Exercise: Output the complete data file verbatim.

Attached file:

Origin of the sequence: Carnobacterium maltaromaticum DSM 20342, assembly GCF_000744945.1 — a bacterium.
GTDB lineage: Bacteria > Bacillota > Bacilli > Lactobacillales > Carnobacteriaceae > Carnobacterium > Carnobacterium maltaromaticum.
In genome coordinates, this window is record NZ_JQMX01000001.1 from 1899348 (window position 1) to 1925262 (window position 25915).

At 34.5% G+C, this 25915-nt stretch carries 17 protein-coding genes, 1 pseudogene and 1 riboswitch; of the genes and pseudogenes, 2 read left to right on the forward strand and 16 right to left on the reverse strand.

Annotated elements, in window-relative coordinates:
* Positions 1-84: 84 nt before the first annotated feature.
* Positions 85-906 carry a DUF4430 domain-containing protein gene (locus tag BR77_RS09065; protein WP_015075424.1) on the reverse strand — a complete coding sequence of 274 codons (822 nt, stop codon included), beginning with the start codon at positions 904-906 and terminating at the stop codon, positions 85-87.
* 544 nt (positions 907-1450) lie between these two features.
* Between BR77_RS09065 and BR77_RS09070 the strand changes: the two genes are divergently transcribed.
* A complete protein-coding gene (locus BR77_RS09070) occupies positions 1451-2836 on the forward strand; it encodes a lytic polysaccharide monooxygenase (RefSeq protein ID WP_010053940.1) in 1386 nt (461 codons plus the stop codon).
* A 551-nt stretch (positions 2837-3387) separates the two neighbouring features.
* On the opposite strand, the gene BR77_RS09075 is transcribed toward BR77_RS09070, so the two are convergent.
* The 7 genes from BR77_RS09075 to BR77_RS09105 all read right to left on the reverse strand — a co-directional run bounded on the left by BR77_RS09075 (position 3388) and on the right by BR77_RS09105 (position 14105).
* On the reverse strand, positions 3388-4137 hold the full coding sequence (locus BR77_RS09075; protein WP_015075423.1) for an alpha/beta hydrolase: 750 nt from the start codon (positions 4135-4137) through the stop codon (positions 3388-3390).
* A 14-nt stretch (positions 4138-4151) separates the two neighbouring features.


Origin of the sequence: Carnobacterium maltaromaticum DSM 20342, assembly GCF_000744945.1 — a bacterium.
GTDB lineage: Bacteria > Bacillota > Bacilli > Lactobacillales > Carnobacteriaceae > Carnobacterium > Carnobacterium maltaromaticum.
In genome coordinates, this window is record NZ_JQMX01000001.1 from 1899348 (window position 1) to 1925262 (window position 25915).

At 34.5% G+C, this 25915-nt stretch carries 17 protein-coding genes, 1 pseudogene and 1 riboswitch; of the genes and pseudogenes, 2 read left to right on the forward strand and 16 right to left on the reverse strand.

Annotated elements, in window-relative coordinates:
* Positions 1-84: 84 nt before the first annotated feature.
* Positions 85-906 carry a DUF4430 domain-containing protein gene (locus tag BR77_RS09065; protein WP_015075424.1) on the reverse strand — a complete coding sequence of 274 codons (822 nt, stop codon included), beginning with the start codon at positions 904-906 and terminating at the stop codon, positions 85-87.
* 544 nt (positions 907-1450) lie between these two features.
* Between BR77_RS09065 and BR77_RS09070 the strand changes: the two genes are divergently transcribed.
* A complete protein-coding gene (locus BR77_RS09070) occupies positions 1451-2836 on the forward strand; it encodes a lytic polysaccharide monooxygenase (RefSeq protein ID WP_010053940.1) in 1386 nt (461 codons plus the stop codon).
* A 551-nt stretch (positions 2837-3387) separates the two neighbouring features.
* On the opposite strand, the gene BR77_RS09075 is transcribed toward BR77_RS09070, so the two are convergent.
* The 7 genes from BR77_RS09075 to BR77_RS09105 all read right to left on the reverse strand — a co-directional run bounded on the left by BR77_RS09075 (position 3388) and on the right by BR77_RS09105 (position 14105).
* On the reverse strand, positions 3388-4137 hold the full coding sequence (locus BR77_RS09075; protein WP_015075423.1) for an alpha/beta hydrolase: 750 nt from the start codon (positions 4135-4137) through the stop codon (positions 3388-3390).
* A 14-nt stretch (positions 4138-4151) separates the two neighbouring features.